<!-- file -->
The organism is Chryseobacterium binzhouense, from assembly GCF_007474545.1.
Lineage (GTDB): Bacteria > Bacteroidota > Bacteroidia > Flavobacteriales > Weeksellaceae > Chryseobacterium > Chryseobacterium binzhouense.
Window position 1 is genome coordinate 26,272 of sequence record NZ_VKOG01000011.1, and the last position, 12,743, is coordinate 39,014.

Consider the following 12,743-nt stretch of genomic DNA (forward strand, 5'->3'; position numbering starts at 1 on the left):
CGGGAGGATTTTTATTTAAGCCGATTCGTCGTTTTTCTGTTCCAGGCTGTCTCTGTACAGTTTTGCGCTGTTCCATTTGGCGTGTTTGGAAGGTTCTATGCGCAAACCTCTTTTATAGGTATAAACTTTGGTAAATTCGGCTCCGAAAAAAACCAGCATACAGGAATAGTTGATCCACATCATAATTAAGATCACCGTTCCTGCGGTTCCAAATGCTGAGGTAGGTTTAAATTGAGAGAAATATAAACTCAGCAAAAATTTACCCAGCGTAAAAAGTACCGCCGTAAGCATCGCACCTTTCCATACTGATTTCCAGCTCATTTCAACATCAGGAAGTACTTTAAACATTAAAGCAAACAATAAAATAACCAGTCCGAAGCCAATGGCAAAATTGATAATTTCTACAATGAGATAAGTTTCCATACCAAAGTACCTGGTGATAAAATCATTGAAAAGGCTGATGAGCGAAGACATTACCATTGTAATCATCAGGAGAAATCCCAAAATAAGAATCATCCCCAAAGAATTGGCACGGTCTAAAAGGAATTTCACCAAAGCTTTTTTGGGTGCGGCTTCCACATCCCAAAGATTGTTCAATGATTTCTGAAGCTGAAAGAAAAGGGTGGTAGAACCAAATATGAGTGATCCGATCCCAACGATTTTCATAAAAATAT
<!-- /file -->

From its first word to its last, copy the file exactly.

The organism is Chryseobacterium binzhouense, from assembly GCF_007474545.1.
Lineage (GTDB): Bacteria > Bacteroidota > Bacteroidia > Flavobacteriales > Weeksellaceae > Chryseobacterium > Chryseobacterium binzhouense.
Window position 1 is genome coordinate 26,272 of sequence record NZ_VKOG01000011.1, and the last position, 12,743, is coordinate 39,014.

Consider the following 12,743-nt stretch of genomic DNA (forward strand, 5'->3'; position numbering starts at 1 on the left):
CGGGAGGATTTTTATTTAAGCCGATTCGTCGTTTTTCTGTTCCAGGCTGTCTCTGTACAGTTTTGCGCTGTTCCATTTGGCGTGTTTGGAAGGTTCTATGCGCAAACCTCTTTTATAGGTATAAACTTTGGTAAATTCGGCTCCGAAAAAAACCAGCATACAGGAATAGTTGATCCACATCATAATTAAGATCACCGTTCCTGCGGTTCCAAATGCTGAGGTAGGTTTAAATTGAGAGAAATATAAACTCAGCAAAAATTTACCCAGCGTAAAAAGTACCGCCGTAAGCATCGCACCTTTCCATACTGATTTCCAGCTCATTTCAACATCAGGAAGTACTTTAAACATTAAAGCAAACAATAAAATAACCAGTCCGAAGCCAATGGCAAAATTGATAATTTCTACAATGAGATAAGTTTCCATACCAAAGTACCTGGTGATAAAATCATTGAAAAGGCTGATGAGCGAAGACATTACCATTGTAATCATCAGGAGAAATCCCAAAATAAGAATCATCCCCAAAGAATTGGCACGGTCTAAAAGGAATTTCACCAAAGCTTTTTTGGGTGCGGCTTCCACATCCCAAAGATTGTTCAATGATTTCTGAAGCTGAAAGAAAAGGGTGGTAGAACCAAATATGAGTGATCCGATCCCAACGATTTTCATAAAAATAT